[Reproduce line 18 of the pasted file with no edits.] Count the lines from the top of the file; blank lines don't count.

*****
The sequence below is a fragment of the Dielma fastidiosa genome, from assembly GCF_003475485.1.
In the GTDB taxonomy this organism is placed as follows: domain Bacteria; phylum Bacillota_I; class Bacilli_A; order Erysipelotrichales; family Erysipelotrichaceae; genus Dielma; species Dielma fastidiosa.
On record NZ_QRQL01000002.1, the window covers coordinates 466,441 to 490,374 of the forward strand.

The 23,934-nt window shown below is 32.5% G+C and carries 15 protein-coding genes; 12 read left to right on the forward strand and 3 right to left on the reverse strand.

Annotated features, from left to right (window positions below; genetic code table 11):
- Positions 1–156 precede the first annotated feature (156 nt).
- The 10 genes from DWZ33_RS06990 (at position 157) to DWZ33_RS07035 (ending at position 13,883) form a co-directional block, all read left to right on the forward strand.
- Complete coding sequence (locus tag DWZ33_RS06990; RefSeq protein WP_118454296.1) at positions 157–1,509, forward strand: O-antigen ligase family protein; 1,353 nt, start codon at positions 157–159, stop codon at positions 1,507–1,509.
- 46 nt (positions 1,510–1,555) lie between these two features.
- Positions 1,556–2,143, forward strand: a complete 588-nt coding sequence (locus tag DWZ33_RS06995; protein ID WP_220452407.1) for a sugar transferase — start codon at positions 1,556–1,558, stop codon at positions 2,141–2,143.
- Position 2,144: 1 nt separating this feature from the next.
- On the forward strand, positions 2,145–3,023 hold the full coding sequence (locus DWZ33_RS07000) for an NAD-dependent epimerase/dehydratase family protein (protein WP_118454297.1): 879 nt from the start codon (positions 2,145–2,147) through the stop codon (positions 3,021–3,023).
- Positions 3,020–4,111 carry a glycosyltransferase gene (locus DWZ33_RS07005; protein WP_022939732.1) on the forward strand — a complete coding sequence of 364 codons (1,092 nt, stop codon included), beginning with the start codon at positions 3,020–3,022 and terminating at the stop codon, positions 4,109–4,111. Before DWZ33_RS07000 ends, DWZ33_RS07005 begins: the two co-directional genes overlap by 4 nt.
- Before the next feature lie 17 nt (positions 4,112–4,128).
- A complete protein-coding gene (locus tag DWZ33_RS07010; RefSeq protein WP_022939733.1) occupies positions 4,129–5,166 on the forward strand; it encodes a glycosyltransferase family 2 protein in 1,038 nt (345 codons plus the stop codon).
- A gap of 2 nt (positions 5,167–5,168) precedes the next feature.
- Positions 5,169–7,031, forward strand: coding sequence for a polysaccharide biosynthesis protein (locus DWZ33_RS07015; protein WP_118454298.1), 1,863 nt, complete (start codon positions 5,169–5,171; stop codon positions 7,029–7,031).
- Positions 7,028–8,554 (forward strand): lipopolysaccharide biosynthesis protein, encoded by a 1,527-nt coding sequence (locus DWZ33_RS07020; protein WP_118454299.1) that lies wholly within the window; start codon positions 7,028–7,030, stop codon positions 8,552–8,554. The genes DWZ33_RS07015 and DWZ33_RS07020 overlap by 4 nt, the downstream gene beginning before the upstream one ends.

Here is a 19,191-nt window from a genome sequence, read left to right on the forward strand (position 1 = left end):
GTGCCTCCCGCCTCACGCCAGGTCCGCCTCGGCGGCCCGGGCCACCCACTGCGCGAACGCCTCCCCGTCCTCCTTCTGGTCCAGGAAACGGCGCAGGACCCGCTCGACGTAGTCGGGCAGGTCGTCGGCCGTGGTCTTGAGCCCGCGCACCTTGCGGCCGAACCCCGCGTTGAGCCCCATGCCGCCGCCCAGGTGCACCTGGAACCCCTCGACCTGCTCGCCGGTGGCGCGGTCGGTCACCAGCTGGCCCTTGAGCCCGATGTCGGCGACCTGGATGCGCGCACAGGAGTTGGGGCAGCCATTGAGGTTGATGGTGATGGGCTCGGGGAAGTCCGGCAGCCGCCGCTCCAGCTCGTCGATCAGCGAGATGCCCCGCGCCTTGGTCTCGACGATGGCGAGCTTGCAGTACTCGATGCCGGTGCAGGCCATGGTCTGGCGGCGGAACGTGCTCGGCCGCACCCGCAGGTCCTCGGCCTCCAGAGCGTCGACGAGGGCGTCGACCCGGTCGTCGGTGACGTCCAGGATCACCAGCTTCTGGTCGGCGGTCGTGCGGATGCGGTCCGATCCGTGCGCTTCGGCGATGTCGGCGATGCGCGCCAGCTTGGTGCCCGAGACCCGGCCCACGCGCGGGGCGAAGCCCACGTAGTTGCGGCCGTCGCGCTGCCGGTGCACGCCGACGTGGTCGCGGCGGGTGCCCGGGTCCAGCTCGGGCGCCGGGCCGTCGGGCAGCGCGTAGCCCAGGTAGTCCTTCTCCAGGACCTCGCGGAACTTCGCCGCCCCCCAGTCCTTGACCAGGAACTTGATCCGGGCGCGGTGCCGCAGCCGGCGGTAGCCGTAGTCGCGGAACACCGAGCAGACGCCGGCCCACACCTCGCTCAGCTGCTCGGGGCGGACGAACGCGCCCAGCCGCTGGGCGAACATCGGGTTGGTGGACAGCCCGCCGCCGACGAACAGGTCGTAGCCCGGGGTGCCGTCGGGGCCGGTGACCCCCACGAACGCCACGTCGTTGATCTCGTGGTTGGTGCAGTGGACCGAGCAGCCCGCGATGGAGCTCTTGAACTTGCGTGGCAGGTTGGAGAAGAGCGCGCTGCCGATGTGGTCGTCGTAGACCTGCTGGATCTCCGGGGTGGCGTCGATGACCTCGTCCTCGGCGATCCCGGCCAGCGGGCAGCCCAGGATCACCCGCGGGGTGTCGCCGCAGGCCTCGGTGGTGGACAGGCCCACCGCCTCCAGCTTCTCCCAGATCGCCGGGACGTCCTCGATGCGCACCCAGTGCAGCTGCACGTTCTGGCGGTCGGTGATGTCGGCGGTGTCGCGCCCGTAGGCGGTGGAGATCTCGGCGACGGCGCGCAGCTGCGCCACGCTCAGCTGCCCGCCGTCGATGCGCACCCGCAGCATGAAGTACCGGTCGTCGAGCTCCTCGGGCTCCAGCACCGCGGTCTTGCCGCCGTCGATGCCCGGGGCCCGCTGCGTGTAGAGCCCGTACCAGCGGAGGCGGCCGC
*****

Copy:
- Positions 7,028–8,554 (forward strand): lipopolysaccharide biosynthesis protein, encoded by a 1,527-nt coding sequence (locus DWZ33_RS07020; protein WP_118454299.1) that lies wholly within the window; start codon positions 7,028–7,030, stop codon positions 8,552–8,554. The genes DWZ33_RS07015 and DWZ33_RS07020 overlap by 4 nt, the downstream gene beginning before the upstream one ends.